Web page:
Ground Planes? - RF Cafe Forums
Post subject: Ground Planes? Posted: Mon Jan 23, 2006
Hi all! I was reading about ground planes and it seems
like the majority of the advice points to a design where two ground
planes are created for analog and digital signals and only connect
them at one point near the power supply. But I was reading some
more articles and noticed, this:
"A number of different ground
plane strategies can be adopted for a radio product PCB. There is
no unique answer to the best strategy for a given type of product.
Some people are great advocates of split ground planes for analogue,
digital, radio or audio circuits. Experience on a number of radio
products at Plextek has shown that a single low impedance ground
plane for all parts of the circuit is usually a good starting point.
Often attempts to split the ground planes causes more problems than
it solves. Careful consideration of the flow of currents throughout
the product is essential to minimise digital interference with audio
and radio circuits. Given the proliferation in the use of DSP and
microprocessors in radio products this is a very significant issue."
Can anyone comment from experience? Thanks!
Post subject: Ground planesPosted: Tue Jan 24,
2006 3:30 pm
The major issue is how much non-DC current flows
in the ground region.
I've had good results both ways, but
there are a couple of non-obvious (to most people) things to watch
1. Ground loops. If using separate ground planes,
proper ("star") grounding becomes more significant. Ground loops
can be hard to avoid anyway, but can be critical for small-signal
applications requiring low noise pickup.
2. Proper bypassing.
This reduces the difference between the two configurations. There
need to be both small, high-self-resonant-frequency capacitors at
the point of power use, the power plane/ground plane capacitance,
and a bulk capacitor as well. There's a lot of material about this
on the web - unfortunately, not all of it is correct. Watch out
for unwanted resonances.
Basically, keep an eye on where
the current is flowing.
Post subject: Posted: Wed Jan 25, 2006 3:05 pm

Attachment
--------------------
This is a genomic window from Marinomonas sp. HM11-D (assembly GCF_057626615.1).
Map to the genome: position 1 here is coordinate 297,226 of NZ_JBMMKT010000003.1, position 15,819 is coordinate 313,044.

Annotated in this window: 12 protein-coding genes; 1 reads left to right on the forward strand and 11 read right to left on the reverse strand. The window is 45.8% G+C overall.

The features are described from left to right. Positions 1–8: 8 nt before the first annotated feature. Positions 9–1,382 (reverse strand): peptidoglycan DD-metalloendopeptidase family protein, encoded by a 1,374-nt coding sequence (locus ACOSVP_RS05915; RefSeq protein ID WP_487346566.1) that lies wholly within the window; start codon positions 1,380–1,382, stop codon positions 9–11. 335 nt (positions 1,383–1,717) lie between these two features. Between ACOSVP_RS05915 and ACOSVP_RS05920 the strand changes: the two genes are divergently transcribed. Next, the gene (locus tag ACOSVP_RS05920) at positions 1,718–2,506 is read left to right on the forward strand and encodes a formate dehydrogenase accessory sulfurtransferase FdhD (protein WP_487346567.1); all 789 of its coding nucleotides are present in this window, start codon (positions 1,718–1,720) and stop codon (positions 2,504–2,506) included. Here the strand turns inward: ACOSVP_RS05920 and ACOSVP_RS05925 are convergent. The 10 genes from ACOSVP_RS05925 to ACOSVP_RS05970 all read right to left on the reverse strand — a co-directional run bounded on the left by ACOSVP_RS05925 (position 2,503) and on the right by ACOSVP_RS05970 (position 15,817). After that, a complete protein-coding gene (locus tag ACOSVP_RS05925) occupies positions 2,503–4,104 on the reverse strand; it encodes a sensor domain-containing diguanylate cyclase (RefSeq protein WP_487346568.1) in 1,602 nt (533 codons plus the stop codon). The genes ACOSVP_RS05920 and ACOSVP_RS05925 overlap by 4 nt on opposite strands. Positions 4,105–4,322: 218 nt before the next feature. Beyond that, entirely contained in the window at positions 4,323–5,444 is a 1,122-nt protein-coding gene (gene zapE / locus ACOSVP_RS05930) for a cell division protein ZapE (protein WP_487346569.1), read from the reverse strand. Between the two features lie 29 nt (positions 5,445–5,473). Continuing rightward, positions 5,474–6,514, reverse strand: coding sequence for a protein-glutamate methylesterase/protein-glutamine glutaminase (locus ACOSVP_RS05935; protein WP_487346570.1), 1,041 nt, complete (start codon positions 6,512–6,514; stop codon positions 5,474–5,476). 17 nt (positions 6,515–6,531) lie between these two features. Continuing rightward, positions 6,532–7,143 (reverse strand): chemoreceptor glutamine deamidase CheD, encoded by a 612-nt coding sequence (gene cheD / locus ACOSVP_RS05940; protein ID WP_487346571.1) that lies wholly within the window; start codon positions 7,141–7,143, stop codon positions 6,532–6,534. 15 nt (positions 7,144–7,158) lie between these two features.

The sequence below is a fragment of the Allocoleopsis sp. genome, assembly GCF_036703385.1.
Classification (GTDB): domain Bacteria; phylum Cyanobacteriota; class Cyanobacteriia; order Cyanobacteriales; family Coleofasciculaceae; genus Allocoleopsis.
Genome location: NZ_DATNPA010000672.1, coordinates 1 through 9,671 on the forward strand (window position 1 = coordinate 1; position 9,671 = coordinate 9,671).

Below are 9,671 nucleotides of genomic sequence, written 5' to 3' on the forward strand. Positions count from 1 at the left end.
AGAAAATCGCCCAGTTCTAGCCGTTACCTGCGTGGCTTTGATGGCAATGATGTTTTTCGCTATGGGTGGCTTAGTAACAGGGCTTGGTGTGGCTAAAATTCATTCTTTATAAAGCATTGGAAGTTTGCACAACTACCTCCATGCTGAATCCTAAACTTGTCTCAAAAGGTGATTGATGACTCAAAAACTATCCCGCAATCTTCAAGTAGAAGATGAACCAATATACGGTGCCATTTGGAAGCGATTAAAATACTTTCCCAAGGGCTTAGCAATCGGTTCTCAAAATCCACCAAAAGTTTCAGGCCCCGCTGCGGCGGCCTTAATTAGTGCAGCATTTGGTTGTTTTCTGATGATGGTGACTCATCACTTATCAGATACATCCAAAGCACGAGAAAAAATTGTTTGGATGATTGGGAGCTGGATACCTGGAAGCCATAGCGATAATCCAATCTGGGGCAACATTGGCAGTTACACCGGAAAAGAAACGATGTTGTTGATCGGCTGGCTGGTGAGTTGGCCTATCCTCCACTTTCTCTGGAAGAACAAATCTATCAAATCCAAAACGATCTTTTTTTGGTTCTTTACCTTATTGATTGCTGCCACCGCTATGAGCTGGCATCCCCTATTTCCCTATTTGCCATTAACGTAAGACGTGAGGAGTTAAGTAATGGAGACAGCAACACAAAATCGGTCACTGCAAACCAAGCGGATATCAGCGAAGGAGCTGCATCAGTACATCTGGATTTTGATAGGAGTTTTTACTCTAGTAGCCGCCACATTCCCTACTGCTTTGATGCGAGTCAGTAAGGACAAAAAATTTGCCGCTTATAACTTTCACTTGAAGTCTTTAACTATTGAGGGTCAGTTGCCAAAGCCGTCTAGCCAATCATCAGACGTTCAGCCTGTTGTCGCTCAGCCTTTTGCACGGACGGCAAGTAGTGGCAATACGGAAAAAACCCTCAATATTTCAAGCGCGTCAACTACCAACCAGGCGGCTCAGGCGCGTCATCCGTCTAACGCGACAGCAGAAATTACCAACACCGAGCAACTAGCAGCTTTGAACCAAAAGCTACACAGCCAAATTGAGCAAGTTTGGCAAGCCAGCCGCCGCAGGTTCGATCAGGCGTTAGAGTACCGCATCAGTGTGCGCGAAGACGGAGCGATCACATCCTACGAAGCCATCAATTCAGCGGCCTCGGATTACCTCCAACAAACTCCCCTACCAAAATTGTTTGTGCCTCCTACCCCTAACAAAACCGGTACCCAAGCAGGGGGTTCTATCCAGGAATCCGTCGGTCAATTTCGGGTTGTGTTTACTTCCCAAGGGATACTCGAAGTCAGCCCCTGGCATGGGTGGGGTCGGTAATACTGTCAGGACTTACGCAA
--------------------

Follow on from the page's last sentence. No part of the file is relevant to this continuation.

Joined: Mon Jun 27, 2005 2:02 pm
The issue that
you raised is a very acute one. I had the same concerns on my last
PCB layout, which was for a large Mixed-Signal board with close
to 2000 components and included high-speed Digital sections and
RF sections up to 400MHz. What I did is using separate ground planes
for the Analogue/RF sections and digital sections and added optional
resistors at the schematic to connect between these planes. I connected
via holes from the different GND planes to the top layer and making
an option for connection between the planes through these resistors
Eventually I connected between the planes
through the resistors. Indeed, there is no one-way solution to this
issue as the 2nd guest mentioned in his reply. Therefore, you should
make an option in your layout to cover both options.
Post subject: Posted: Wed Jan 25,
2006 5:37 pm
Thanks for the info!
I've seen that term
star grounding before. Is that similar to starpoint ground? If so,
can someone kindly explain this? I am not familiar. Thanks!
Post subject: Posted: Wed Jan 25, 2006
Joined: Mon Jun 27, 2005 2:02
Here is a link for you with relevant information:
Additional information can be found by Google!
subject: Posted: Sat Apr 01, 2006 5:13 pm
Joined: Thu Mar 23, 2006 4:18 am
you might wanna
have a look at the high speed PCB layout seminar by analog devices
http://www.analog.com/en/content/0%2C28 ... %2C00.html
scroll down for this seminar.